137

This is one of the situations where you are looking for a technical solution to a social problem. A social problem should require a social solution, which, in this case, takes two complementary forms and an additional organizational solution which may help: Trust. If you don't trust developers, don't hire them. Working with people you don't trust is ...


70

Make them sign a non-disclosure agreement. Only hire people you trust. Compartmentalize your code base. Use of dependency injection so you can give them requirements that, when finished, resulting classes would fall right into place into the existing architecture, but they will not have acces to the "complete picture", only loose pieces. Only senior, trusted ...


45

I love the idea there might be a "clever" idea that "we" as developers would be baffled by. Given that every developer tool written was written by a developer and all that. Your boss's biggest problem is naivety with a dash of paranoia. I'm being polite there. Really really polite. If you really want a shopping list of things to keep your code proprietary,...


35

If the people in question can't be trusted to keep to their employment contracts, then he needs to not hire them. If he believes NO ONE can be trusted, then he's being overly paranoid, and he's ultimately going to damage the company if he keeps it up. At some point you MUST trust your employees. It's not really an option to do otherwise. If you don't ...


28

You need to take into account that open sourcing your code might require additional effort. As an example, in this blog entry Sun/Oracle engineer describes efforts they had to take when open sourcing their code: Open Source or Dirty Laundry? As we get ready to dive into the open source world, one of the many activities that's occurring is the ...


24

As a pro, If your company's office burns down, the code is still on the server. If your company's office doesn't burn down, but the server on which your git repository is located DOES, then you still have a local copy. If you host your repository on your server in your company's office building (like you would with a Network shared drive...?), then if the ...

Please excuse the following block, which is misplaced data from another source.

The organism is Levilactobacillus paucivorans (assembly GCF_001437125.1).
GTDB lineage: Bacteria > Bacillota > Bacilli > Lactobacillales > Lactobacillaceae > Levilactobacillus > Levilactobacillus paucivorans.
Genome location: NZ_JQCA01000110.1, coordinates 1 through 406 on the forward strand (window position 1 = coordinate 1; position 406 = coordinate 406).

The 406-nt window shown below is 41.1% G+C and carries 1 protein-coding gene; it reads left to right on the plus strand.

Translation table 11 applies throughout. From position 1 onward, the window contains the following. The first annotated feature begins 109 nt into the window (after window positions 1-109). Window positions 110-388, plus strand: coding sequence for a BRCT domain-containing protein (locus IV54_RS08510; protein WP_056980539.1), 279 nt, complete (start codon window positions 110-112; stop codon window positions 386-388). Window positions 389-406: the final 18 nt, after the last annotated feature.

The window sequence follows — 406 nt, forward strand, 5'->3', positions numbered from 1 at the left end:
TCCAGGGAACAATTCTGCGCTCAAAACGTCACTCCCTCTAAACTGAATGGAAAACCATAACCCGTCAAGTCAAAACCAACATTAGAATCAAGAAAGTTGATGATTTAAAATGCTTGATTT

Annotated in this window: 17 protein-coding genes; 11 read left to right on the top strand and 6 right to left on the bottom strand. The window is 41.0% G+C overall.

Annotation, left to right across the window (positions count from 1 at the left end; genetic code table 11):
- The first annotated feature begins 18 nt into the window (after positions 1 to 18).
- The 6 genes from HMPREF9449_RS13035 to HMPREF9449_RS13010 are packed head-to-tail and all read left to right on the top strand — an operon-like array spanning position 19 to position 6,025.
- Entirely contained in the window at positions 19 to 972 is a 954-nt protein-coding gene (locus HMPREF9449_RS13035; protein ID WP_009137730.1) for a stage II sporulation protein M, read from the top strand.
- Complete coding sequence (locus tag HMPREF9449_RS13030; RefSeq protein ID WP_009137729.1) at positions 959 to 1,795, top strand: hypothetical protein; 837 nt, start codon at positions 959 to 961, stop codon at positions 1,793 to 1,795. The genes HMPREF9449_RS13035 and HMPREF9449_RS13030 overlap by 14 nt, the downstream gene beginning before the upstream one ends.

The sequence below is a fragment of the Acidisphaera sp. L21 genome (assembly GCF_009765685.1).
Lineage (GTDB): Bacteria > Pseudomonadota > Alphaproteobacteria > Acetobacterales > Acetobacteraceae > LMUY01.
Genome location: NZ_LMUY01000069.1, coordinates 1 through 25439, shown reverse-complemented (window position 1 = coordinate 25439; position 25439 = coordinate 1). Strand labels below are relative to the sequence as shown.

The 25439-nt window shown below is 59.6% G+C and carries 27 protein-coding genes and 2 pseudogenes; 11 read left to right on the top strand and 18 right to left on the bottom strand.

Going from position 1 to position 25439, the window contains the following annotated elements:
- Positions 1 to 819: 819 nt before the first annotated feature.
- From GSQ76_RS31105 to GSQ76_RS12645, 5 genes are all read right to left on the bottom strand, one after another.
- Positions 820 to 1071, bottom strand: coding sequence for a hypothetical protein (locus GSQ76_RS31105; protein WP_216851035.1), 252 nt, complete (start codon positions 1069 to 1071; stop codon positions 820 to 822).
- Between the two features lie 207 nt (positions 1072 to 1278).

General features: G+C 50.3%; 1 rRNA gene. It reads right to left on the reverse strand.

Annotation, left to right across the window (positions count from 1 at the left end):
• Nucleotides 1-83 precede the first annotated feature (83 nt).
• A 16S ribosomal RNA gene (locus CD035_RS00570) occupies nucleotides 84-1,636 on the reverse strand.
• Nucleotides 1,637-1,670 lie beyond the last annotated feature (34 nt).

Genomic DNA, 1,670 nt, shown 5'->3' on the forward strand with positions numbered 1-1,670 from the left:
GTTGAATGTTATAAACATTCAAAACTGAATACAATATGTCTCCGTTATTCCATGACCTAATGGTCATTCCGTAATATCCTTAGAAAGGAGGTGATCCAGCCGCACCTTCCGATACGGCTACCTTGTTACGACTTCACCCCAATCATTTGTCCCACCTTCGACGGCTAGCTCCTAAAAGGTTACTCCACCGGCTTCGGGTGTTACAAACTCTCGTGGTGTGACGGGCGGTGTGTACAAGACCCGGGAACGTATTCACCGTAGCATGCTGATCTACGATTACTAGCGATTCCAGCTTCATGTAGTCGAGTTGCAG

23

Did you read the license? Because it's pretty short and I think easy to understand. Unless your lawyer tells you otherwise, I'd say that yes, you can use the code, but you have to put their notice & disclaimer in your documentation (about box, whatever).


23

As long as you don't release the software to anyone while you are linking to GPL'd libraries, you are safe. The viral aspect of GPL only kicks in if you distribute your software. It would be better if you could find a library with a more permissive licence, of course, like LGPL or APL2 or MIT.


22

I used to write code for classified computer systems. They had all sorts of ridiculous hoops to jump through to keep it secret. For example, we weren't allowed to bring music CDs into certain rooms because they could be CD-RWs in disguise. The thing is, practicalities of the work open up security holes out of necessity. Sometimes you had to transport ...


20

A language isn't open-source or closed-source as such. For example, G++ is open source while MSVC++ is closed source. ISO C++ is neither, it's a non-free non-proprietary standard. Your friend could release an Open-Source non-optimizing implementation, and sell the fancy optimizing compiler. The interesting Intellectual Property is not going to be needed ...


20

The GPL writes: You may convey a work based on the Program, or the modifications to produce it from the Program, in the form of source code under the terms of section 4, provided that you also meet all of these conditions: So this condition only applies if your work is "based on" the library, which the licence defines as follows: To “modify” a work ...


19

In the year 2000, Borland released the code to its InterBase database software as open source. For weird corporate politics reasons, they quickly walked it back and decided that further development of InterBase would continue as a proprietary product, as it had before, and they were able to do that. As noted above, they were the copyright holder and they ...


18

Is that possible with me as the original copyright holder (with no one having contributed changes except me)? Yes, of course. It's your code, you can do whatever you want with it. Even if I release my program as open source, I am the copyright holder after all, am I? Yes, of course. If you weren't, you wouldn't be able to release it as open source, ...


17

Does his language do something that enough people will pay for? That's really the only thing that decides whether a business model will work. Do you have a large market of users who are large enough not to worry about licensing costs? Does the language support devices or standards that the customers can't live without, and that nothing else supports? Is it ...


16

In short, you need to have a non-disclosure agreement/contract with employees that you are hiring. In addition to this signed agreement hire developers that you can trust. Technically speaking that code can easily get copied to device and reused somewhere else. What your boss doesn't want is - access of your competitors to this code. You may only enforce ...